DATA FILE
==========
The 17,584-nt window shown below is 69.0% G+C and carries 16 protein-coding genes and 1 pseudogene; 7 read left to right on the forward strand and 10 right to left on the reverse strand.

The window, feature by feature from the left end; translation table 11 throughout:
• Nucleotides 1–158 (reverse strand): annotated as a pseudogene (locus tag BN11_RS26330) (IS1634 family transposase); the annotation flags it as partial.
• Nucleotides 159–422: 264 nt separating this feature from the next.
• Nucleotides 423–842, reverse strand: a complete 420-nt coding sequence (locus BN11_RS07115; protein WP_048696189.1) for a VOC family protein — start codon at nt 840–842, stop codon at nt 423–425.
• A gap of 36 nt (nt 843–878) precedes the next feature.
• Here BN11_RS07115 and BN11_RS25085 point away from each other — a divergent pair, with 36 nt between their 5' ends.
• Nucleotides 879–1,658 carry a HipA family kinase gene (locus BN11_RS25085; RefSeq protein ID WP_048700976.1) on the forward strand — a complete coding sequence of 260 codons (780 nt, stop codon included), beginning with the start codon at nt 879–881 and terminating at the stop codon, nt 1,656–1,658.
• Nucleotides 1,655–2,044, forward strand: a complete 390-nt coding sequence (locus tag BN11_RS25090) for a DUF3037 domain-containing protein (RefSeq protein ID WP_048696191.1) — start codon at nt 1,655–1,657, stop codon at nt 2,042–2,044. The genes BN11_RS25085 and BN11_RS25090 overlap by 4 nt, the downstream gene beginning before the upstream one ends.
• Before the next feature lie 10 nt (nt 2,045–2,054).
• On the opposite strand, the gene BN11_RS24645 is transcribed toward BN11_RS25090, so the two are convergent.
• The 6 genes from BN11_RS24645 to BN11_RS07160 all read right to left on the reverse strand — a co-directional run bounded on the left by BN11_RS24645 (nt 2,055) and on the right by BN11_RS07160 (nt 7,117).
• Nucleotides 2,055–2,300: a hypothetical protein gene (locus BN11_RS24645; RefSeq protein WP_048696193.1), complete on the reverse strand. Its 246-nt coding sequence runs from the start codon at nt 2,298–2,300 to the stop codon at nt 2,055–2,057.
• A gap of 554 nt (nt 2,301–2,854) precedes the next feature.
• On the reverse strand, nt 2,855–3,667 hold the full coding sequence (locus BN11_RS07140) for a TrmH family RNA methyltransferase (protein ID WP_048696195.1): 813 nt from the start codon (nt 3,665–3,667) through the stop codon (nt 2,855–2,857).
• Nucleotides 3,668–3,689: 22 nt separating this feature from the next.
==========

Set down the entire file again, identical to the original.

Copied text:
The 17,584-nt window shown below is 69.0% G+C and carries 16 protein-coding genes and 1 pseudogene; 7 read left to right on the forward strand and 10 right to left on the reverse strand.

The window, feature by feature from the left end; translation table 11 throughout:
• Nucleotides 1–158 (reverse strand): annotated as a pseudogene (locus tag BN11_RS26330) (IS1634 family transposase); the annotation flags it as partial.
• Nucleotides 159–422: 264 nt separating this feature from the next.
• Nucleotides 423–842, reverse strand: a complete 420-nt coding sequence (locus BN11_RS07115; protein WP_048696189.1) for a VOC family protein — start codon at nt 840–842, stop codon at nt 423–425.
• A gap of 36 nt (nt 843–878) precedes the next feature.
• Here BN11_RS07115 and BN11_RS25085 point away from each other — a divergent pair, with 36 nt between their 5' ends.
• Nucleotides 879–1,658 carry a HipA family kinase gene (locus BN11_RS25085; RefSeq protein ID WP_048700976.1) on the forward strand — a complete coding sequence of 260 codons (780 nt, stop codon included), beginning with the start codon at nt 879–881 and terminating at the stop codon, nt 1,656–1,658.
• Nucleotides 1,655–2,044, forward strand: a complete 390-nt coding sequence (locus tag BN11_RS25090) for a DUF3037 domain-containing protein (RefSeq protein ID WP_048696191.1) — start codon at nt 1,655–1,657, stop codon at nt 2,042–2,044. The genes BN11_RS25085 and BN11_RS25090 overlap by 4 nt, the downstream gene beginning before the upstream one ends.
• Before the next feature lie 10 nt (nt 2,045–2,054).
• On the opposite strand, the gene BN11_RS24645 is transcribed toward BN11_RS25090, so the two are convergent.
• The 6 genes from BN11_RS24645 to BN11_RS07160 all read right to left on the reverse strand — a co-directional run bounded on the left by BN11_RS24645 (nt 2,055) and on the right by BN11_RS07160 (nt 7,117).
• Nucleotides 2,055–2,300: a hypothetical protein gene (locus BN11_RS24645; RefSeq protein WP_048696193.1), complete on the reverse strand. Its 246-nt coding sequence runs from the start codon at nt 2,298–2,300 to the stop codon at nt 2,055–2,057.
• A gap of 554 nt (nt 2,301–2,854) precedes the next feature.
• On the reverse strand, nt 2,855–3,667 hold the full coding sequence (locus BN11_RS07140) for a TrmH family RNA methyltransferase (protein ID WP_048696195.1): 813 nt from the start codon (nt 3,665–3,667) through the stop codon (nt 2,855–2,857).
• Nucleotides 3,668–3,689: 22 nt separating this feature from the next.